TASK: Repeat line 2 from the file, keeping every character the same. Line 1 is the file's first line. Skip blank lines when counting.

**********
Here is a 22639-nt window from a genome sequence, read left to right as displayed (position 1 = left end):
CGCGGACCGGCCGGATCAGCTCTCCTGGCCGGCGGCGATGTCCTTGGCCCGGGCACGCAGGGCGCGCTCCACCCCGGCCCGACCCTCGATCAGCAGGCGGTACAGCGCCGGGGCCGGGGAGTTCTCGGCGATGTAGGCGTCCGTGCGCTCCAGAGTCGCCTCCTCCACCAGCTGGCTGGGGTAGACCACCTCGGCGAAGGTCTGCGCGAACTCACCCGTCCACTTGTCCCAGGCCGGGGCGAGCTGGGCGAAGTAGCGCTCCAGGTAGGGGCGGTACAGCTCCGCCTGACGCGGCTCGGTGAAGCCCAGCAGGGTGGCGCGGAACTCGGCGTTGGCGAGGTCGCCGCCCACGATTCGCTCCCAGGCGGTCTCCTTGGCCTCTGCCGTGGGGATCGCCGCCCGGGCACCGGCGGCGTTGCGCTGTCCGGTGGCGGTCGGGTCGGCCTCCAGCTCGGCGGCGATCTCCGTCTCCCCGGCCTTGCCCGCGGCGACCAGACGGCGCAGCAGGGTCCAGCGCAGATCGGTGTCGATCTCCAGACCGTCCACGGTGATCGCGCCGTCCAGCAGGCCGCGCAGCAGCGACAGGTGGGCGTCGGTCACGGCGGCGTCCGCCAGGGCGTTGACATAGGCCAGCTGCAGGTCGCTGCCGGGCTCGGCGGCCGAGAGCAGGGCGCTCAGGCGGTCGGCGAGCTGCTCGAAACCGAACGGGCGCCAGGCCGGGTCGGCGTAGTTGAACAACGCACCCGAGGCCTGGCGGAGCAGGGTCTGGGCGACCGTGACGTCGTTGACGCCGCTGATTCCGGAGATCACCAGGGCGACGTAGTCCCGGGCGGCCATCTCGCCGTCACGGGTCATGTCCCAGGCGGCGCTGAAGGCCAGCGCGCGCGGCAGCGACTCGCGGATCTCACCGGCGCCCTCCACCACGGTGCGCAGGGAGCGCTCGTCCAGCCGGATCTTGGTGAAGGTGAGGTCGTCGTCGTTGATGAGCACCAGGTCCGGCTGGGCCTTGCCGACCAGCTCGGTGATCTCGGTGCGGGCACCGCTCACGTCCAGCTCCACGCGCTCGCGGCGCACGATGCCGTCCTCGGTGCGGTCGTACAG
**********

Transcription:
CGCGGACCGGCCGGATCAGCTCTCCTGGCCGGCGGCGATGTCCTTGGCCCGGGCACGCAGGGCGCGCTCCACCCCGGCCCGACCCTCGATCAGCAGGCGGTACAGCGCCGGGGCCGGGGAGTTCTCGGCGATGTAGGCGTCCGTGCGCTCCAGAGTCGCCTCCTCCACCAGCTGGCTGGGGTAGACCACCTCGGCGAAGGTCTGCGCGAACTCACCCGTCCACTTGTCCCAGGCCGGGGCGAGCTGGGCGAAGTAGCGCTCCAGGTAGGGGCGGTACAGCTCCGCCTGACGCGGCTCGGTGAAGCCCAGCAGGGTGGCGCGGAACTCGGCGTTGGCGAGGTCGCCGCCCACGATTCGCTCCCAGGCGGTCTCCTTGGCCTCTGCCGTGGGGATCGCCGCCCGGGCACCGGCGGCGTTGCGCTGTCCGGTGGCGGTCGGGTCGGCCTCCAGCTCGGCGGCGATCTCCGTCTCCCCGGCCTTGCCCGCGGCGACCAGACGGCGCAGCAGGGTCCAGCGCAGATCGGTGTCGATCTCCAGACCGTCCACGGTGATCGCGCCGTCCAGCAGGCCGCGCAGCAGCGACAGGTGGGCGTCGGTCACGGCGGCGTCCGCCAGGGCGTTGACATAGGCCAGCTGCAGGTCGCTGCCGGGCTCGGCGGCCGAGAGCAGGGCGCTCAGGCGGTCGGCGAGCTGCTCGAAACCGAACGGGCGCCAGGCCGGGTCGGCGTAGTTGAACAACGCACCCGAGGCCTGGCGGAGCAGGGTCTGGGCGACCGTGACGTCGTTGACGCCGCTGATTCCGGAGATCACCAGGGCGACGTAGTCCCGGGCGGCCATCTCGCCGTCACGGGTCATGTCCCAGGCGGCGCTGAAGGCCAGCGCGCGCGGCAGCGACTCGCGGATCTCACCGGCGCCCTCCACCACGGTGCGCAGGGAGCGCTCGTCCAGCCGGATCTTGGTGAAGGTGAGGTCGTCGTCGTTGATGAGCACCAGGTCCGGCTGGGCCTTGCCGACCAGCTCGGTGATCTCGGTGCGGGCACCGCTCACGTCCAGCTCCACGCGCTCGCGGCGCACGATGCCGTCCTCGGTGCGGTCGTACAG